13other hand, I have such good nerves and such a developed
14sense of duty I could say that much for myself."
15"Developed sense of duty" is the words Grosses flicht
16flift berwusstein".
17 A. [Mr Irving]     Yes, conscious of his duty. "Berwusstein" is
19 Q. [Mr Rampton]     "When I recognize something as necessary, I can implement
20it without compromise. I have not considered myself
21entitled, this concerns especially the Jewish women and
22children, to allow the children to grow into the avengers
23who will then murder our fathers and our grandchildren.
24That would have been cowardly. Consequently, the question
25was uncompromisingly resolved".
26 A. [Mr Irving]     This is the Himmler gramophone record. He keeps on saying

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 1it in speeches at this time. This is the only occasion
 2and the one previously where he hints at an order.
 3Normally, he swallows it, so to speak, he bites his
 5 Q. [Mr Rampton]     There we have two speeches, subject to your point about
 6what I call your speculation about the reason why the
 7pages change or the typeface changes. Then we have two
 8speeches which say unequivocally really, especially if you
 9put them together, that the mass murder of the Jews, the
10women and the children, was done by Himmler on Hitler's
11orders, do you not? That is what they say on their face?
12 A. [Mr Irving]     No.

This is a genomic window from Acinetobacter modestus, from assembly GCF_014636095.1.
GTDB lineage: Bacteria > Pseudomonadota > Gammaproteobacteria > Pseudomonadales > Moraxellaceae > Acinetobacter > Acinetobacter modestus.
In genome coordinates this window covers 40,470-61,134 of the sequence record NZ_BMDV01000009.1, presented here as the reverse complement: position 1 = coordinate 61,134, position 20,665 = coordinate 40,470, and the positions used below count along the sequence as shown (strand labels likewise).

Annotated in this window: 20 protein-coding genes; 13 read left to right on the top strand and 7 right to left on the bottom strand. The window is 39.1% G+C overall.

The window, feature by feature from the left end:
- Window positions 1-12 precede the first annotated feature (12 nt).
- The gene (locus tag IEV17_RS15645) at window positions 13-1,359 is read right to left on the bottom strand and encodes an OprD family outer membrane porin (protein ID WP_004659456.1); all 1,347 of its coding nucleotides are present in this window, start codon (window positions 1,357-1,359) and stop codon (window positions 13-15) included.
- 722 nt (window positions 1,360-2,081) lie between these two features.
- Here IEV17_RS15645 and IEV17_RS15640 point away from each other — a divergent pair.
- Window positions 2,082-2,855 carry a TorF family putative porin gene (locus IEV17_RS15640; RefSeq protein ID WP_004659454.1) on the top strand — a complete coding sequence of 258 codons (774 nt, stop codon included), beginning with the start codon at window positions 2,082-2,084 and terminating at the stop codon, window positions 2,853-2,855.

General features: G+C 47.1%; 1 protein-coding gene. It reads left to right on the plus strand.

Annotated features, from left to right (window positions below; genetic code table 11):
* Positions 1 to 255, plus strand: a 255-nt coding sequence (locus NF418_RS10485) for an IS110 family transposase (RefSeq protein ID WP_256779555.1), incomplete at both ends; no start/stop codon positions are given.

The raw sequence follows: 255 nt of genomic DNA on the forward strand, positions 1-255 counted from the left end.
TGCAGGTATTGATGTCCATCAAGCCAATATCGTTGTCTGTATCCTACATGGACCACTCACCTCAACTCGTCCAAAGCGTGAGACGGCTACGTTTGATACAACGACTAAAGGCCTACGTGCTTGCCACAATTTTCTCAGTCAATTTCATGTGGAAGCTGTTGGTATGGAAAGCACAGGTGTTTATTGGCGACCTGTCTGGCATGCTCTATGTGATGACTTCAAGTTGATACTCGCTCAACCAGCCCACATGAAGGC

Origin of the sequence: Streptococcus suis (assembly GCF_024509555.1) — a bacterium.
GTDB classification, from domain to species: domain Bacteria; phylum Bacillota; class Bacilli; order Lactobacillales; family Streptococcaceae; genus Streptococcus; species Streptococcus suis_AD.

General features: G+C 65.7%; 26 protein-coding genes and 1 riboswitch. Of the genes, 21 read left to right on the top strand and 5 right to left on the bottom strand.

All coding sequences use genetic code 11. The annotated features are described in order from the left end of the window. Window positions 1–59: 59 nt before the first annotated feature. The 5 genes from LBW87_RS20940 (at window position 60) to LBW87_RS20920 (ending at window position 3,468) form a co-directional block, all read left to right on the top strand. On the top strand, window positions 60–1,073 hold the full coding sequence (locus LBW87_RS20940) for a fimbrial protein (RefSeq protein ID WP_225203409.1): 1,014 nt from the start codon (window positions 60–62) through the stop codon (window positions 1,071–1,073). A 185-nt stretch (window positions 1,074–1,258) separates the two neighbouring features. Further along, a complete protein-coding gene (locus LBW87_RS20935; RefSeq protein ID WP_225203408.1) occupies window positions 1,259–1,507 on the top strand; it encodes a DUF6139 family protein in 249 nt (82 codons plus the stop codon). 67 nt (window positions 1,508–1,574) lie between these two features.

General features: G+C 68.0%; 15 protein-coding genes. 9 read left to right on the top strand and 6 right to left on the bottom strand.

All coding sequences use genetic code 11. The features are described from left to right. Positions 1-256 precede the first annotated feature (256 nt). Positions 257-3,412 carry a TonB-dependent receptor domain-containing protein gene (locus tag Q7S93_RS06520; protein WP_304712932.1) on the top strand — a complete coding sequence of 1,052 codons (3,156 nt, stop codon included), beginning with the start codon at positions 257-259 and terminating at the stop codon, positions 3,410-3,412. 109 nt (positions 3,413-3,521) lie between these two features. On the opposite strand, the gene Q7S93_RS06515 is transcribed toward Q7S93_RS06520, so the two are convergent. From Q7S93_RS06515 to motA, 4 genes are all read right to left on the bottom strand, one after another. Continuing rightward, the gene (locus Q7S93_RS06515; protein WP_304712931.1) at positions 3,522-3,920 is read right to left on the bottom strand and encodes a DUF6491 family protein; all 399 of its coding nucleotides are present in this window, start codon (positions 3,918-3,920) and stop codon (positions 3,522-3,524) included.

13 MR JUSTICE GRAY:     When you say two orders you mean the 4th May
14or whenever it was?
15 MR RAMPTON:     Yes, 5th May. If you put them together ----
16 MR JUSTICE GRAY:     And 24th May?
17 A. [Mr Irving]     24th May.
18 MR RAMPTON:     --- what he is clearly saying, and I am
19paraphrasing, but this is the interpretation which any
20right minded person would give to these documents on their
21face, Himmler is telling the Generals, as if they did not
22already know, "We have murdered all these people. It was
23a hard task, but we have done it. We have been successful
24and we did it on the orders of the Fuhrer"?
25 A. [Mr Irving]     We have to look at the entire body of these speeches,
26Mr Rampton, and say why is it that he hints at on order in

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 1these two speeches, if we ignore the discrepancy in the
 2pagination and so on at moment, but in none of the other
 3speeches? It is almost as though he had run his mouth off
 4here. He is not speaking from a prepared script.
 5     It was a very common trick in Nazi Germany, as
 6in all dictatorships, to imply that you are doing
 7something on the highest orders, "So you had better not
 8question what I am up to, fellows", and I think it was
 9entirely proper, the use that I made of this in my book on
10pages 630 and 631, looking at the original edition, and
11I felt it entirely proper to refer in a two-and-a-half
12line footnote to the fact that there is some reason to
13note that the two pages concerned in both speeches, both
14appear to have been retyped on a different occasion, shall
15we say.
16 Q. [Mr Rampton]     Well, that is can be said of a whole lot of pages in that
17set which I have only got them all there, I have only
18about six pages?
19 A. [Mr Irving]     Mr Rampton, not in any of the other speeches, only in
20these speeches and these sections.
21 Q. [Mr Rampton]     Maybe they were important speeches, I do not know.
22 A. [Mr Irving]     The difference between me and Mr Browning and the other
23experts is that I sat with the original papers in my hand,
24looking at the quality, the texture of the paper, whether
25it was a carbon copy or a ribbon copy, and so on.
26 Q. [Mr Rampton]